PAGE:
Creating the Perfect Bedtime Routine

Routines. They help our bodies know what to expect. When we wake up in the morning, getting started on our routine tells our bodies to wake up and keep going. When we get ready for bed and follow the same routine each night, our bodies understand it’s time to wind down for the day.

Children are no different.

You can begin a bedtime routine with your child at any age, from the moment they come home from the hospital to their school years. A bedtime routine begins to tell your child’s body to wind down, and it prepares them for a good night’s rest.

A bedtime routine does not have to be complex. You should aim to keep it short – about 15-30 minutes – and it should be easy enough that you can do it nightly.

As with everything, you should tailor this to your family and your child. But typically, the following sets a good foundation for implementing a routine.

Before You Begin the Bedtime Routine

About 1-2 hours before bedtime, screens should be eliminated. This includes TV, phones, tablets, etc. We want to do this for a few reasons. First, it’s been proven that the light emitted from screens interferes with sleep hormones. The earlier we can shut the screens off, the better. You can encourage your child to play outside, read a book, or if they are younger, you can have them in their swing without the screens on.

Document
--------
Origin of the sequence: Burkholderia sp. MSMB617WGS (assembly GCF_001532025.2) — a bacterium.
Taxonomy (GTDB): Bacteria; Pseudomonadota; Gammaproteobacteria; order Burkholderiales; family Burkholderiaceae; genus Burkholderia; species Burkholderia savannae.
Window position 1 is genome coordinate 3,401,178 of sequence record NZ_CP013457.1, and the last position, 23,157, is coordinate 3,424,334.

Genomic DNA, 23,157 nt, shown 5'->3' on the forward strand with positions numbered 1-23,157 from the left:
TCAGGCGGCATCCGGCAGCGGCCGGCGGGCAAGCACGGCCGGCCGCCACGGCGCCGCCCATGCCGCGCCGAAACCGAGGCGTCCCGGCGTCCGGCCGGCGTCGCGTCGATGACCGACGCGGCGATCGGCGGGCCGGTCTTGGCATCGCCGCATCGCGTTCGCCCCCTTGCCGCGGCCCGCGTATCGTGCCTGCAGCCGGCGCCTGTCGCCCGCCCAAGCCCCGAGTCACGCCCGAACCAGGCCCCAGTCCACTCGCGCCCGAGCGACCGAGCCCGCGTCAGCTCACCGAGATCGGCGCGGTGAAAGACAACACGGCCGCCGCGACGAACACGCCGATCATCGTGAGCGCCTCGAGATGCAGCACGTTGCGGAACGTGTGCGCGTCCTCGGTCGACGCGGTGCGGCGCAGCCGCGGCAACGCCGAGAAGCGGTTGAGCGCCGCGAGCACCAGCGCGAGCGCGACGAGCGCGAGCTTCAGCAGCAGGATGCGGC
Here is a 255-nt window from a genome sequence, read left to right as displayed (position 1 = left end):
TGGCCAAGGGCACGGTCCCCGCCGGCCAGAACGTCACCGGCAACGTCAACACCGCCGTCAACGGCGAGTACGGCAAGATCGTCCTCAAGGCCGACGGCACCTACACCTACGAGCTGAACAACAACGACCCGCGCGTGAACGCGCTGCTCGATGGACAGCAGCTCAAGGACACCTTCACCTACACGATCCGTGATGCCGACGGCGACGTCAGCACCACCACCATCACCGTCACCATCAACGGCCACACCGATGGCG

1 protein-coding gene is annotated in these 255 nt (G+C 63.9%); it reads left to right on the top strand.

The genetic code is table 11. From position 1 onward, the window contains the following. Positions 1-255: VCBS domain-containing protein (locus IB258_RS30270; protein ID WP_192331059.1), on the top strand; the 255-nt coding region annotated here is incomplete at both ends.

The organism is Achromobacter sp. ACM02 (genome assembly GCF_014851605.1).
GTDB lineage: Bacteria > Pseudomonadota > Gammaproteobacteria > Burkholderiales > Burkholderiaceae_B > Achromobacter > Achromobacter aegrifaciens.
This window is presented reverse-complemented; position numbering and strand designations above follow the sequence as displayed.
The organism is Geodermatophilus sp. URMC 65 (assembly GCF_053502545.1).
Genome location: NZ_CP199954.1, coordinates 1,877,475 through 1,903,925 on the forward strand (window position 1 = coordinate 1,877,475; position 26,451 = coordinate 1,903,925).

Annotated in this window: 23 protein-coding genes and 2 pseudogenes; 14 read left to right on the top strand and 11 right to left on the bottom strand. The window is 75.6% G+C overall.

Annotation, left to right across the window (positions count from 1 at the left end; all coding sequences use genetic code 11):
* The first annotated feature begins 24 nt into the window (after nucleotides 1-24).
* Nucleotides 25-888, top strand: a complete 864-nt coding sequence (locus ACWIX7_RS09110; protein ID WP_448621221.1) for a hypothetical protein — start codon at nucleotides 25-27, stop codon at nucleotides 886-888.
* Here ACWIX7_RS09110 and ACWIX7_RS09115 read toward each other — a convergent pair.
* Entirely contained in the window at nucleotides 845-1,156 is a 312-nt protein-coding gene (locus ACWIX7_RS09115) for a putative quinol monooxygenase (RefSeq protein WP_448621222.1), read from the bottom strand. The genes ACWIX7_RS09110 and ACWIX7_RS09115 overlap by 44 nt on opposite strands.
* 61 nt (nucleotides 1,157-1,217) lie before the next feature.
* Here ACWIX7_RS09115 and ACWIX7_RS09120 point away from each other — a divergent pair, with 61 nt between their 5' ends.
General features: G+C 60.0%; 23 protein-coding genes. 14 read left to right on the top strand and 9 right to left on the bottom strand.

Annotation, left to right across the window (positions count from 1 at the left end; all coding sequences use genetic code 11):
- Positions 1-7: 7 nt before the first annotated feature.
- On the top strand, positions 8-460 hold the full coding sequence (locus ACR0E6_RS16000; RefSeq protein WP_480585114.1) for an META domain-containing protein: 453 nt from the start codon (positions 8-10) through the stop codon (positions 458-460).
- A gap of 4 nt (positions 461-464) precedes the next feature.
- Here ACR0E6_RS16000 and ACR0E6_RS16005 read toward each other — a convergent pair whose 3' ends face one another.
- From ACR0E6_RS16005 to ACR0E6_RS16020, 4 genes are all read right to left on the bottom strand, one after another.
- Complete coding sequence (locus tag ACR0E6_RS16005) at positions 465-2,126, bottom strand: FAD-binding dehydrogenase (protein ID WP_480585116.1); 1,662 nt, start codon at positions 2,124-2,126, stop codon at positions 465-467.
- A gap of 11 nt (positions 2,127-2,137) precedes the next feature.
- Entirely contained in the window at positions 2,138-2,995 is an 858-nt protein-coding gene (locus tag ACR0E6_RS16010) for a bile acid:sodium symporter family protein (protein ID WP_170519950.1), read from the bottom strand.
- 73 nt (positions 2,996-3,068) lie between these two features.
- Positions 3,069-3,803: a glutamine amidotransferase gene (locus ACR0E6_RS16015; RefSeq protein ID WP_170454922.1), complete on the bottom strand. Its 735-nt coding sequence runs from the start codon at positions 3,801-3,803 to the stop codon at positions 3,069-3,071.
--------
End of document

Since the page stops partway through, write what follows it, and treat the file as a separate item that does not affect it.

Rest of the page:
Secondly,  turning off screens early helps decrease nightmares. When I worked with Jenny, her son was having intense nightmares about bears. When we dug into his schedule, we found that his watching TV had a direct impact on what he was dreaming about.  So if your child is experiencing nightmares, this is another areas to look at: what are they watching on TV?

Before we move into the bedtime routine, I always encourage my families to have a time of “rough, silly play.” Make your child laugh, tickle them, get out as much laughter as you can. Let them be overly silly. I know what you’re thinking: this seems counter-intuitive. In fact, I vividly remember my mom yelling at my dad when he would horse-play with us when we were younger. But this rough play is actually beneficial.

When children are tired, they become emotional. The same is true for us mamas. Remember the early newborn days? The feelings of despair or anger or frustration or silliness when you weren’t sleeping? Humans become emotional when they are tired.

At the end of the night, kids often need an emotional release to calm down and initiate comfort. They will find this emotional release in one of two ways: laughing or crying (or both). If your child has a lot of pent up emotions, they may cry at bedtime. That’s okay and healthy. Let them cry if needed. If it’s hard for you to do that, keep in mind that it’s not a cry caused from any pain. Your child is not hurt, they’re not in danger…they’re simply crying to release all of their little emotions and to soothe themselves.

Moving into the Bedtime Routine

Starting about 30 minutes before bed, you will begin your bedtime routine. This is going to be a special time to bond with your child and fill their emotional cup before having them sleep in their room.